- The text of Ahderom's speech can be found on the BIC's website and at BW00-01p243-247.
- Millennium Declaration (in all UN working languages)
- The Millennium Development Goals are to: (1) eradicate extreme poverty and hunger; (2) achieve universal primary education; (3) promote gender equality and empower women; (4) reduce child mortality; (5) improve maternal health; (6) combat HIV/AIDS, malaria and other diseases; (7) ensure environmental sustainability; and (8) develop a global partnership for development.
- UN website.
|New York; United States
||United Nations Millennium Forum and Summit; United Nations; United Nations Summits; United Nations conferences; Conferences; Millennium; Bahai International Community; Peace; World peace (general); Security; Disarmament; Poverty; Social and economic development; Human rights; Sustainable development; Environment; Globalization; Justice; Diversity; Prosperity; Equality; Solidarity; Tolerance; Nature; Cooperation; Interfaith dialogue; Techeste Ahderom
|2005. 14 -16 Sep
||The 2005 World Summit was a follow-up summit meeting to the United Nations' 2000 Millennium Summit, which led to the Millennium Declaration of the Millennium Development Goals (MDGs). Representatives (including many leaders) of the then 191 (later 193) member states met in New York City for what the United Nations described as "a once-in-a-generation opportunity to take bold decisions in the areas of development, security, human rights and reform of the United Nations." [THE 2005 WORLD SUMMIT: AN OVERVIEW]
2005 World Summit Outcome
Millennium Development Goals
- To eradicate extreme poverty and hunger
- To achieve universal primary education
- To promote gender equality and empower women
- To reduce child mortality
- To improve maternal health
- To combat HIV/AIDS, malaria, and other diseases
- To ensure environmental sustainability
- To develop a global partnership for development
|New York; United States
||United Nations Millennium Forum and Summit; United Nations; United Nations Summits; United Nations conferences; Conferences; Millennium; Bahai International Community; Peace; World peace (general); Security; Disarmament; Poverty; Social and economic development; Human rights; Sustainable development; environment; Globalization; Justice; Diversity; Prosperity; Equality; Solidarity; Tolerance; Nature; Cooperation; Interfaith dialogue; Z****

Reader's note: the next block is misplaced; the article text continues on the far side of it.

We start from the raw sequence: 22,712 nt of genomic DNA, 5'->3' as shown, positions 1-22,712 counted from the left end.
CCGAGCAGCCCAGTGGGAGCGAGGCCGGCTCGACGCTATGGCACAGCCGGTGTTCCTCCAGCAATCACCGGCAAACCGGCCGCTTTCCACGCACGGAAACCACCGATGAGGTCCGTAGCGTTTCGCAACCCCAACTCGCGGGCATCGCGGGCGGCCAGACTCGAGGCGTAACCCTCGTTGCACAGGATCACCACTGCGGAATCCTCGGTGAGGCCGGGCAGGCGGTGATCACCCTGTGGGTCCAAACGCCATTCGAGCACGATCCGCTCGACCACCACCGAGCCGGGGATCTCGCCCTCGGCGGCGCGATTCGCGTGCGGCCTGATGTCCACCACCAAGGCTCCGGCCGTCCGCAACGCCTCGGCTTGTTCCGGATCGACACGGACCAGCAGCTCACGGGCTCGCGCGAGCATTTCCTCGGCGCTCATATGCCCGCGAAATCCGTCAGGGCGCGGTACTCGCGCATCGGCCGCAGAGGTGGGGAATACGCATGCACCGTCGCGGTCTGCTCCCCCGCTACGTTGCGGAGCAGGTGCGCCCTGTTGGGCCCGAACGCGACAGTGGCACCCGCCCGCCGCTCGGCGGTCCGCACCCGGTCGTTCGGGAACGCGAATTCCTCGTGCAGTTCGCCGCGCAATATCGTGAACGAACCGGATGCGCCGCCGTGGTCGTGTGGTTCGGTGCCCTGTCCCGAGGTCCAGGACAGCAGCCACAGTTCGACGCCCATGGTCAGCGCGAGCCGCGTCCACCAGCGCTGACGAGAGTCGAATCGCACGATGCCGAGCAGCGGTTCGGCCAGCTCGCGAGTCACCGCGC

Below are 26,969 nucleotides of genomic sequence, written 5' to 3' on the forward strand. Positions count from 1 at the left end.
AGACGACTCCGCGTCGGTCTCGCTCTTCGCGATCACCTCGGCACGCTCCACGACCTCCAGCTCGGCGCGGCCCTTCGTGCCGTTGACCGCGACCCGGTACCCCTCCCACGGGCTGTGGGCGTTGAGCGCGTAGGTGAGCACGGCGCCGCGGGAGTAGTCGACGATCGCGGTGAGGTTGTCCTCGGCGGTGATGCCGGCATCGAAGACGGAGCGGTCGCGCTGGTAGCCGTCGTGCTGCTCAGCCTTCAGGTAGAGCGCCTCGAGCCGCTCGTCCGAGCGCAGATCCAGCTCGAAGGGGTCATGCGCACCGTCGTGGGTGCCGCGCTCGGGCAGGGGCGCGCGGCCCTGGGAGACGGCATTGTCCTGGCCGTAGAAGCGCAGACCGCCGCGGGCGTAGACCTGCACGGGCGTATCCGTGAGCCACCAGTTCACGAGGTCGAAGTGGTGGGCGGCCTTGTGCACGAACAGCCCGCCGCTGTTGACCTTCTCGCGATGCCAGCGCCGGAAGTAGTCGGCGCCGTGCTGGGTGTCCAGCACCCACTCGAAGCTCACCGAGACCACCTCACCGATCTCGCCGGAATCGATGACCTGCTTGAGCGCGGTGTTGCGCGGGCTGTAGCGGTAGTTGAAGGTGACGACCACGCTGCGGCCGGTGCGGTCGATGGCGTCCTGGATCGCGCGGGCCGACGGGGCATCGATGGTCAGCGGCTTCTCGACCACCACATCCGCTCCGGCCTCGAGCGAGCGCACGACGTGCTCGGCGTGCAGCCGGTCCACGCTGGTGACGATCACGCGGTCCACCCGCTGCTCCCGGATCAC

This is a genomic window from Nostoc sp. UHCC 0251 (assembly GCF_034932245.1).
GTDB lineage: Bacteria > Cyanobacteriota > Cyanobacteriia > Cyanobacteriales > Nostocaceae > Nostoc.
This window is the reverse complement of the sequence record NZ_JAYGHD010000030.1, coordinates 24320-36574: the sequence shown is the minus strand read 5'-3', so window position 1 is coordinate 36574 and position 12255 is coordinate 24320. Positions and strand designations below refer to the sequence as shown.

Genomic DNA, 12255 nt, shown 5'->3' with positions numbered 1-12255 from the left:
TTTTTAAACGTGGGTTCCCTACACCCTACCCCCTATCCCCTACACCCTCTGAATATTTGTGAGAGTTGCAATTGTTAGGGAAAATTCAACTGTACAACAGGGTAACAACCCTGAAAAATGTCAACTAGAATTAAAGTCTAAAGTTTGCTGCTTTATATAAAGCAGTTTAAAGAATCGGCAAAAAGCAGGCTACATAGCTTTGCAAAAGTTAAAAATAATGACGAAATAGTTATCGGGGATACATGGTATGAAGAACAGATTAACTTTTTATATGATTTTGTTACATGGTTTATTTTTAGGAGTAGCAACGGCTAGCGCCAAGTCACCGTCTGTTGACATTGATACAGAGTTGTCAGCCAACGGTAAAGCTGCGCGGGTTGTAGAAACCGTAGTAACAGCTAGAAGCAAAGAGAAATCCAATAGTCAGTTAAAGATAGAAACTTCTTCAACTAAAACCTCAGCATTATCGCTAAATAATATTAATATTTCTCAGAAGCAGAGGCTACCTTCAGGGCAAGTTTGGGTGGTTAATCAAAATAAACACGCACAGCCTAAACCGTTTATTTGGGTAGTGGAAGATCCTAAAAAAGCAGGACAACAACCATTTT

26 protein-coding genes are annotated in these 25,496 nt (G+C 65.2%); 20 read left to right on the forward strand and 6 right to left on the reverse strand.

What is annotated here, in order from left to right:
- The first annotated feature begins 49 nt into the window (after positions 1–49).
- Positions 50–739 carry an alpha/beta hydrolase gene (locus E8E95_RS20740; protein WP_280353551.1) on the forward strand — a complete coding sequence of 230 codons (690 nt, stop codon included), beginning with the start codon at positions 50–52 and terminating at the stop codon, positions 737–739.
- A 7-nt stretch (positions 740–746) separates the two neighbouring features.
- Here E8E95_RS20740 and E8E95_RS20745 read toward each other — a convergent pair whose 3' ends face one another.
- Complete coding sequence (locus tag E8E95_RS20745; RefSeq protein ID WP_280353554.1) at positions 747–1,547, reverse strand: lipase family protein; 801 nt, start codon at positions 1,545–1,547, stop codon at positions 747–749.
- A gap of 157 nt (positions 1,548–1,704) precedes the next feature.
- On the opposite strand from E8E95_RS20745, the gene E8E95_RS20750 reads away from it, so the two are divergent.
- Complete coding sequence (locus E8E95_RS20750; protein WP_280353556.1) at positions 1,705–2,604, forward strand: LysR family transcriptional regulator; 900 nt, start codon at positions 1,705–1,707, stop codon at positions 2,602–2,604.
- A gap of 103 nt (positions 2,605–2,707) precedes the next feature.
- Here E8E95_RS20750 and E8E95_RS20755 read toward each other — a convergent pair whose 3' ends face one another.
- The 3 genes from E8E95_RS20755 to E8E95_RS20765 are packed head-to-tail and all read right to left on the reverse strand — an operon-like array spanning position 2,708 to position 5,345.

from the main catalogue
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- Collective Security: An Indispensable Requisite for a Lasting Peace, by Sovaida Ma’ani Ewing, in Lights of Irfan, 14 (2013). The global community must come to collaborative agreements regarding policing, the military, nuclear weapons, and an international court. The Baha'i Faith can offer much guidance for this process. [about]
- Collective Security within Reach by Sovaida Ma'ani Ewing: Review, by Graham Hassall, in Journal of Bahá'í Studies, 23:1-4 (2013). [about]
- Emergence of World Civilization, The: An Exposition on Excerpts from the Writings of Shoghi Effendi, by James B. Thomas, in Lights of Irfan, Volume 8 (2007). [about]
- Millennium Forum, by Universal House of Justice (2000). [about]
- Modernity and the Millennium: The Genesis of the Bahá'í Faith in the Nineteenth-century Middle East [introduction only], by Juan Cole, in Studies in the Bábí and Bahá'í Religions (1998). Introduction and first 4 pages of Chapter One. [about]
- Protecting the Human Family: Humanitarian Intervention, International Law, and Bahá'í Principles, by Brian D. Lepard, in Journal of Bahá'í Studies, 13:1-4 (2003). [about]
- Star Wars or World Peace, by Dan Q. Posin, in dialogue magazine, 1:1 (1986). How a "missile defense system" might work and ways in which it would not, ramifications for achieving global peace, and discussion by Robert Bowman, the first director of the Star Wars program. No mention of the Baha'i Faith. [about]